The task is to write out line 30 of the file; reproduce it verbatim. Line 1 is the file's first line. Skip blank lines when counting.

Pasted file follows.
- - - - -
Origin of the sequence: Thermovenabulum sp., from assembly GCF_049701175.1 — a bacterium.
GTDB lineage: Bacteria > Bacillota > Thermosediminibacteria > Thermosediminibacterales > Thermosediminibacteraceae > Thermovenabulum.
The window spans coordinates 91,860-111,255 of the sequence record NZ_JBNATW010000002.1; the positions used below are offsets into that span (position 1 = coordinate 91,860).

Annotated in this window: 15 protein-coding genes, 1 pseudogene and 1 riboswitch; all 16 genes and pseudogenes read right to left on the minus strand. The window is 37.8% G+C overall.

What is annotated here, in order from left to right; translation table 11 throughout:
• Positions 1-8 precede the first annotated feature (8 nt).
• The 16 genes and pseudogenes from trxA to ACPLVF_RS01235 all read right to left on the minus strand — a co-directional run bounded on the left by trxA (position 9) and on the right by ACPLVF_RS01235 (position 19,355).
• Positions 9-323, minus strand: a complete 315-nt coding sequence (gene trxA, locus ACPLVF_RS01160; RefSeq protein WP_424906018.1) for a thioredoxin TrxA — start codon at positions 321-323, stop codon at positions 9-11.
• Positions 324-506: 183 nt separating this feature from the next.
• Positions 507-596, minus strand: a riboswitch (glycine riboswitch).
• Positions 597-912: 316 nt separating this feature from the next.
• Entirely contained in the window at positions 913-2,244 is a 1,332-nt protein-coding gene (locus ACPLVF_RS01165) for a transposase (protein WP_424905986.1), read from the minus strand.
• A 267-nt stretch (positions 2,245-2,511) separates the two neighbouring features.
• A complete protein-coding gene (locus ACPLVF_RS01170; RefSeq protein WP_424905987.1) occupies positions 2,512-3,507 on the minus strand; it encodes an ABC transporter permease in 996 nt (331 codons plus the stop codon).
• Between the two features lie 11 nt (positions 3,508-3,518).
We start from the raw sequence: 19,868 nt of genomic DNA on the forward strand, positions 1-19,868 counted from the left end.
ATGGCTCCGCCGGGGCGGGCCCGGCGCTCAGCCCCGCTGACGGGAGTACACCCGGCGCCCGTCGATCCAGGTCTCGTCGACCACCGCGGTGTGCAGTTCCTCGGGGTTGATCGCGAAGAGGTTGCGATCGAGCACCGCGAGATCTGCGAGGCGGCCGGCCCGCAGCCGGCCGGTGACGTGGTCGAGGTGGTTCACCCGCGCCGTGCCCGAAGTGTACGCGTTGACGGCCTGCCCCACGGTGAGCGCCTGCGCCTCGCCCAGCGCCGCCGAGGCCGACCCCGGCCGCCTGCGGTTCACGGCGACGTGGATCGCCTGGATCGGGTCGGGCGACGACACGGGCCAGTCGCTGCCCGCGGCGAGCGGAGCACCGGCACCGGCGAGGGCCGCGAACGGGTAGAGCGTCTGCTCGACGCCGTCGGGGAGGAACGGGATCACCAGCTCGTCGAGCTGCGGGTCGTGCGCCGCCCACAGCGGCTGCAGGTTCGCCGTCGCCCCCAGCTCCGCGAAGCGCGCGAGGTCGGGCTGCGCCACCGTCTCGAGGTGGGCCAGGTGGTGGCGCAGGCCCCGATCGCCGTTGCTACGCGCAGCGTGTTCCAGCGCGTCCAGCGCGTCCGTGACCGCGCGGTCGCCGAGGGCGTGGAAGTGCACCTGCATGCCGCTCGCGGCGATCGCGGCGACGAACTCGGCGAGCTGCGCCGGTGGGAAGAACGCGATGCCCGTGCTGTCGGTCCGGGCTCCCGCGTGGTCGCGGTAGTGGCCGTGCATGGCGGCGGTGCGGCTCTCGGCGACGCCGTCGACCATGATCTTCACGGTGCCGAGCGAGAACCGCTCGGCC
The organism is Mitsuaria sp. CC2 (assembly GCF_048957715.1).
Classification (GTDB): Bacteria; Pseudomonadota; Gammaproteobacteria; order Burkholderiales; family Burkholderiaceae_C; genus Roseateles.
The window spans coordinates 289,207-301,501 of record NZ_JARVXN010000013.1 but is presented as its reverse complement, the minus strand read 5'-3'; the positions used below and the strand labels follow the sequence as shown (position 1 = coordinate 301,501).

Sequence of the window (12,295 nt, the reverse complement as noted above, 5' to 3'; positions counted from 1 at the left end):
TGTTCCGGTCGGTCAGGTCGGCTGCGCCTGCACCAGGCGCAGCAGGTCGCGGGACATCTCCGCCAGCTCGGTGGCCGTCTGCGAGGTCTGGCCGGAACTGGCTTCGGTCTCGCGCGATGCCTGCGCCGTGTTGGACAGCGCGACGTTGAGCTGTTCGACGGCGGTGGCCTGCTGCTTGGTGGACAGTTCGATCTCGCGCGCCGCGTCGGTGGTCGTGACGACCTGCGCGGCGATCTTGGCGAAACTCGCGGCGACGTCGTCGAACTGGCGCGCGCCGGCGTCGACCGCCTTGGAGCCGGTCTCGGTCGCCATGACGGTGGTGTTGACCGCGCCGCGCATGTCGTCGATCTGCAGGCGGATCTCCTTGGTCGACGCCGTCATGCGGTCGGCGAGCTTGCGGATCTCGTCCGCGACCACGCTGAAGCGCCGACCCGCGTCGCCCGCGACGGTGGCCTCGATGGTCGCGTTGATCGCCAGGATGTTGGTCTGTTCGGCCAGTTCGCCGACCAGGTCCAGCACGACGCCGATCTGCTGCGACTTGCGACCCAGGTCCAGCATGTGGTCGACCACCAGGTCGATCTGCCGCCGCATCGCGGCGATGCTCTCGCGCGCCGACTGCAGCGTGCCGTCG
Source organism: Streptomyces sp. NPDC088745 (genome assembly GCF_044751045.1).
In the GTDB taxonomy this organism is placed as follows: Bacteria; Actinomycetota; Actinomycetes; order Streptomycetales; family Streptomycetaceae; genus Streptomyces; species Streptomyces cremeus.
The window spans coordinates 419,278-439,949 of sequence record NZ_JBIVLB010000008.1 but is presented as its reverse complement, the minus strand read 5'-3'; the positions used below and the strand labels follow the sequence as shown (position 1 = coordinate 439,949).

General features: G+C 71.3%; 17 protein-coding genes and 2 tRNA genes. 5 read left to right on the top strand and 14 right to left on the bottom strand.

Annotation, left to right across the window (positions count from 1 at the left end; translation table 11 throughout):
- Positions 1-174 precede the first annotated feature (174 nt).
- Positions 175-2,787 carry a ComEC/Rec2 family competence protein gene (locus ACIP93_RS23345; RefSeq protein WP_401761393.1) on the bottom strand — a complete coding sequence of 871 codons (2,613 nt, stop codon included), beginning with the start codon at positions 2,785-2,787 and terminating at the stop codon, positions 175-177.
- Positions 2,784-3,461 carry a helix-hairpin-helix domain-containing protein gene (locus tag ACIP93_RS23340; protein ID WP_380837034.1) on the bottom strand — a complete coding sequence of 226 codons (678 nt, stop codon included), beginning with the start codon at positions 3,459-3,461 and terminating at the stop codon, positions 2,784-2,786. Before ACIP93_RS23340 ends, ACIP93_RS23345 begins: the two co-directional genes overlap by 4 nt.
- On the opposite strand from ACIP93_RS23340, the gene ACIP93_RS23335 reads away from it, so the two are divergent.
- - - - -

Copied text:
- Positions 2,784-3,461 carry a helix-hairpin-helix domain-containing protein gene (locus tag ACIP93_RS23340; protein ID WP_380837034.1) on the bottom strand — a complete coding sequence of 226 codons (678 nt, stop codon included), beginning with the start codon at positions 3,459-3,461 and terminating at the stop codon, positions 2,784-2,786. Before ACIP93_RS23340 ends, ACIP93_RS23345 begins: the two co-directional genes overlap by 4 nt.